The nonpartisan Congressional Research Service issued a report on April 11th on the current financial challenges facing Puerto Rico. The report provides a broad summary of the current situation in Puerto Rico and various proposed actions.
Among the factors identified as problematic for Puerto Rico’s economy:
- Low employment and labor participation rates
- High rates of outmigration leading to a decline in population
- An economic structure shaped more by tax advantages than comparative advantages and meaningful pro-growth policies
- The effects of intensified global competition
- Weaknesses in fiscal and operational controls
The report points out that Puerto Rico and the U.S. government have invested in some high-profile financial advisers in recent years in hopes of coming up with a plan that could prevent a default and the cuts in essential services which have been making headlines, but that these efforts have been ineffective. Unable to use the bankruptcy protection of chapter 9, Puerto Rico tried to enact its own bankruptcy protection law, but was blocked by federal courts. Litigation on Puerto Rico’s restructuring authority is under consideration by the Supreme Court, and a ruling is expected by the end of the term. Credit downgrades took place over a period of years, and Puerto Rico no longer has access to credit markets. The government has been declared insolvent and the government’s financial problems are affecting the people living in Puerto Rico.
Steps taken by Puerto Rico’s government are also listed in the CRS report:
- Cutbacks to public pensions
- Tax increases making Puerto Rico’s sales tax the highest in the nation
- Tax administration reforms
- A reduction in public sector jobs
- School closings and teacher job reductions
- Cancellation or postponement of salary and benefit increases
- Reductions in transfers to municipalities
Clearly, these changes have not been significant to ameliorate the situation. Increasing hardship for people in Puerto Rico encourages movement from Puerto Rico to the States, decreasing Puerto Rico’s human capital. Since younger people are more likely to leave, an aging population adds to the effect on potential future economic growth.
“Possible options for Congress to address the fiscal distress faced by the government of Puerto Rico and its constituent public corporations are framed by the island’s status as a territory,” the report points out, acknowledging that a territory is “something different than a state and different from an independent sovereign country.” The federal government is typically not willing to provide financial support to States, and some members of Congress have expressed concern that helping Puerto Rico could send a message to the States that might encourage them to be less fiscally responsible than they otherwise would be.
The report goes on to quote the U.S. Treasury’s 2015 call for Congress to “provide the critical tools Puerto Rico needs to restructure its debt, enhance its fiscal governance, fix its healthcare system, and help jumpstart its economy.”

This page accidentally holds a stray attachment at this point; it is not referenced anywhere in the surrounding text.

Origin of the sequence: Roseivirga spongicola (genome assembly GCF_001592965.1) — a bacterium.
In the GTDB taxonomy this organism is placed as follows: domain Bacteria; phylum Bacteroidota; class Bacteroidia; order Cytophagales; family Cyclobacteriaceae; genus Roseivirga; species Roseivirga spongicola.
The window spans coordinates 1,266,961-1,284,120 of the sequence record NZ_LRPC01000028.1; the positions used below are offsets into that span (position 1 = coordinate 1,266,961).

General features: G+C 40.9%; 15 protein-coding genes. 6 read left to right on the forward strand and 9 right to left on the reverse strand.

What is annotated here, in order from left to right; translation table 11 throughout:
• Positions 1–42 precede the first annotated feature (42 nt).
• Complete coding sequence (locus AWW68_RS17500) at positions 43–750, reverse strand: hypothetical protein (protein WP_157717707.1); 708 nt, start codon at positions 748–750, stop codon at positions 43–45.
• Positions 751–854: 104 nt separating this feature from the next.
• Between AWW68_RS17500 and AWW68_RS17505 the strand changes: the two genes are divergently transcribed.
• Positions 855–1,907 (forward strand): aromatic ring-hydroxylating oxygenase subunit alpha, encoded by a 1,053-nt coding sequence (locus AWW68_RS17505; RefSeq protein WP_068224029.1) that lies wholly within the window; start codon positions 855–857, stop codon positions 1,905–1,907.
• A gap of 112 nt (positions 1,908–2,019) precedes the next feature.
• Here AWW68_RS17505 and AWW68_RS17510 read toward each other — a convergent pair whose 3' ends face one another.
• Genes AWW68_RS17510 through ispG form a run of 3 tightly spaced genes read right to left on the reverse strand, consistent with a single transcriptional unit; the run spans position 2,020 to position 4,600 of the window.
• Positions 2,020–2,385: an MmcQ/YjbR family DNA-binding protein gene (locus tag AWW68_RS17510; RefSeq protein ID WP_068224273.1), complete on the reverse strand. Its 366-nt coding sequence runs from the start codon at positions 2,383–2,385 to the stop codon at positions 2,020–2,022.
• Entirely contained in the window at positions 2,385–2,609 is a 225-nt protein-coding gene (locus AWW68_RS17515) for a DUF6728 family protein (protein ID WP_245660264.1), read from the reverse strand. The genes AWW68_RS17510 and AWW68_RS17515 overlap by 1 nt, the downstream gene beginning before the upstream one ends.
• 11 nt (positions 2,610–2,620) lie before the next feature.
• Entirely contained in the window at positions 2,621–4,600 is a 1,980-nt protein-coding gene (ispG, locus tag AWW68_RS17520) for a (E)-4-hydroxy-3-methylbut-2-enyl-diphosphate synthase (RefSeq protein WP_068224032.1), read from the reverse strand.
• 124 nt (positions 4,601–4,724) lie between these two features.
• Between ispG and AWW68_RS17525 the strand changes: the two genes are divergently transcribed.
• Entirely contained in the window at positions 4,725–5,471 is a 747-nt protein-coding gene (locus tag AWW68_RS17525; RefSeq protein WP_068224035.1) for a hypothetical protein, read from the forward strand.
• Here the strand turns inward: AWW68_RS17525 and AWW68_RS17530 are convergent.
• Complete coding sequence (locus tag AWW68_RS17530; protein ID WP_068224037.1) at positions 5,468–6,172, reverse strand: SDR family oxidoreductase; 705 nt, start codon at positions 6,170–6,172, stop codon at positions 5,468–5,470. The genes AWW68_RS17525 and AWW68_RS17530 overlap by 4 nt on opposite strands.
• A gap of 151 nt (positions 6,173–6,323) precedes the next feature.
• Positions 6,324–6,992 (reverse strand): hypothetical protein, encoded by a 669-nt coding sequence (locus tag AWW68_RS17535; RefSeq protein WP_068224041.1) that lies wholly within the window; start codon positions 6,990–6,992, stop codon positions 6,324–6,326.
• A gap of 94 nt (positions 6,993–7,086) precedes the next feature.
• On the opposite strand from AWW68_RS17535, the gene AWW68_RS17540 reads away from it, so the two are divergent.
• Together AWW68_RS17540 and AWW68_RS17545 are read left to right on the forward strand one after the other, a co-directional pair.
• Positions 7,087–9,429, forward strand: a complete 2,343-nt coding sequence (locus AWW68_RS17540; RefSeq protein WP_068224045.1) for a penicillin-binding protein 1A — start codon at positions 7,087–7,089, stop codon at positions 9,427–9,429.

Given the grave financial situation in Puerto Rico, the complications of its territorial status, and the determination of the White House to see congressional action, what can the Congress do?
The report lists a number of possible options:
- End the Jones Act in Puerto Rico. The Government Accountability Office did a study on this question, and was unable to confirm that exemption from the Jones Act would be financially beneficial for Puerto Rico. There is, moreover, a significant bipartisan group of Senators and Representatives who oppose exempting Puerto Rico from the Jones Act. Yet it is a policy issue that continues to endure.
- Reduction in the minimum wage in Puerto Rico. Critics point out that a lower minimum wage would never be low enough to compete with Puerto Rico’s Caribbean neighbors and it would further encourage movement to the U.S. mainland.
- Revenue policies. This phrase in this report refers to special tax deals, such as those like section 936 that exempted corporations from taxes and Act 22 which lured wealthy people to live in Puerto Rico. Neither created sustainable jobs or wealth in Puerto Rico.
- Bankruptcy protection. Allowing Puerto Rico access to bankruptcy protection would, according to the U.S. treasury, provide a more orderly long-term solution.
- A control board. A neutral fiscal control board is one of the more popular options, though some question whether it might limit democracy in Puerto Rico and give outsiders too much power.
- Improving federal support for medical costs. Puerto Rico currently receives significantly less support than the States do; equalizing these funds could free up local government funds.
- Credit support. The federal government could guarantee loans for Puerto Rico, allowing access to currently unavailable credit markets and allowing Puerto Rico to go even further into debt.